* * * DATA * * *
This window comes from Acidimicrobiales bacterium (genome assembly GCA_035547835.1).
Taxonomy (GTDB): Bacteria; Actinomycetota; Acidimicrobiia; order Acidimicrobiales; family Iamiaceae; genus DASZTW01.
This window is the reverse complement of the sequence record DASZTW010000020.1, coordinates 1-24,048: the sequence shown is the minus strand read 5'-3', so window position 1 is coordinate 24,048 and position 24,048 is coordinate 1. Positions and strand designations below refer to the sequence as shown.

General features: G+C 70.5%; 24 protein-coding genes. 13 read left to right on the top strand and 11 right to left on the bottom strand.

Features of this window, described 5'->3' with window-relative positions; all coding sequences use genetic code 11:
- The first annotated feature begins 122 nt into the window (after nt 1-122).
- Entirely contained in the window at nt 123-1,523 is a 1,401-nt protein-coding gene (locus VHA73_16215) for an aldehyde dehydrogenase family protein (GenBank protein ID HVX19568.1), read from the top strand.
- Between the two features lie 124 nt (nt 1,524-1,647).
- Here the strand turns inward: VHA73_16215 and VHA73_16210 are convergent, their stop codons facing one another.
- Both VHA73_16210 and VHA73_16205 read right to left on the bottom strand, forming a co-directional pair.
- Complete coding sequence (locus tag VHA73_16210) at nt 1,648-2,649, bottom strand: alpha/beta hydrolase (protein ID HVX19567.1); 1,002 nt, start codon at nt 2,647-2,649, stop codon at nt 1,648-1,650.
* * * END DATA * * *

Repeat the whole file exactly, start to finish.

This window comes from Acidimicrobiales bacterium (genome assembly GCA_035547835.1).
Taxonomy (GTDB): Bacteria; Actinomycetota; Acidimicrobiia; order Acidimicrobiales; family Iamiaceae; genus DASZTW01.
This window is the reverse complement of the sequence record DASZTW010000020.1, coordinates 1-24,048: the sequence shown is the minus strand read 5'-3', so window position 1 is coordinate 24,048 and position 24,048 is coordinate 1. Positions and strand designations below refer to the sequence as shown.

General features: G+C 70.5%; 24 protein-coding genes. 13 read left to right on the top strand and 11 right to left on the bottom strand.

Features of this window, described 5'->3' with window-relative positions; all coding sequences use genetic code 11:
- The first annotated feature begins 122 nt into the window (after nt 1-122).
- Entirely contained in the window at nt 123-1,523 is a 1,401-nt protein-coding gene (locus VHA73_16215) for an aldehyde dehydrogenase family protein (GenBank protein ID HVX19568.1), read from the top strand.
- Between the two features lie 124 nt (nt 1,524-1,647).
- Here the strand turns inward: VHA73_16215 and VHA73_16210 are convergent, their stop codons facing one another.
- Both VHA73_16210 and VHA73_16205 read right to left on the bottom strand, forming a co-directional pair.
- Complete coding sequence (locus tag VHA73_16210) at nt 1,648-2,649, bottom strand: alpha/beta hydrolase (protein ID HVX19567.1); 1,002 nt, start codon at nt 2,647-2,649, stop codon at nt 1,648-1,650.